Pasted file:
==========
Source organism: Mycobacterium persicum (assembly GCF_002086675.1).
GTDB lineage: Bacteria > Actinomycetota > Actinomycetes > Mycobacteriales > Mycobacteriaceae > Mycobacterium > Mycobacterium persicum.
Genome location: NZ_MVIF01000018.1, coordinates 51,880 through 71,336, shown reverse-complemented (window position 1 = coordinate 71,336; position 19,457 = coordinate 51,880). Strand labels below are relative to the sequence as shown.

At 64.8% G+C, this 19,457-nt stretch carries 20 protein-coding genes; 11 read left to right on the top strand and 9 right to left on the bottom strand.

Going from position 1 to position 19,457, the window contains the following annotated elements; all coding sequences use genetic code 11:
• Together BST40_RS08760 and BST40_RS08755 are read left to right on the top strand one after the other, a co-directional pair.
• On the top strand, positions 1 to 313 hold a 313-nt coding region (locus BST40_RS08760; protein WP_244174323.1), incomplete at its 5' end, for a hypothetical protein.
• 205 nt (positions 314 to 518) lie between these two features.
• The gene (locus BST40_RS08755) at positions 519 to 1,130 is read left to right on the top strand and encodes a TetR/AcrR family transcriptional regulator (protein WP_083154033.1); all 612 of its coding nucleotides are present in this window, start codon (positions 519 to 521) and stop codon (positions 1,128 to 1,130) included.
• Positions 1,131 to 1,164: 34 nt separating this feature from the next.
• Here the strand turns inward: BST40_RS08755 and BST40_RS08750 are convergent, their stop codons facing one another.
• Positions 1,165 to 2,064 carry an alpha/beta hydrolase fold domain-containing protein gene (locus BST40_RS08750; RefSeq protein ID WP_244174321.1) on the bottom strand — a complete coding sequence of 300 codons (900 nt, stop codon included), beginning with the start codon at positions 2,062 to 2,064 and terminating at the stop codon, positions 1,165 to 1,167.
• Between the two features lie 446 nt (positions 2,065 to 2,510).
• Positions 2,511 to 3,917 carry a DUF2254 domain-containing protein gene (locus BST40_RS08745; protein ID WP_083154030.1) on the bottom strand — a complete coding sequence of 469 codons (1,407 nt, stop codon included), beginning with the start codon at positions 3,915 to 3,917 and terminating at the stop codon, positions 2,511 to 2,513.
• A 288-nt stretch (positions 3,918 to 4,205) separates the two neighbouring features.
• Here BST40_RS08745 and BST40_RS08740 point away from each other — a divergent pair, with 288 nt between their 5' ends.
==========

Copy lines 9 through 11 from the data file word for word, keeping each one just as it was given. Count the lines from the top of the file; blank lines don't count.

• The gene (locus BST40_RS08755) at positions 519 to 1,130 is read left to right on the top strand and encodes a TetR/AcrR family transcriptional regulator (protein WP_083154033.1); all 612 of its coding nucleotides are present in this window, start codon (positions 519 to 521) and stop codon (positions 1,128 to 1,130) included.
• Positions 1,131 to 1,164: 34 nt separating this feature from the next.
• Here the strand turns inward: BST40_RS08755 and BST40_RS08750 are convergent, their stop codons facing one another.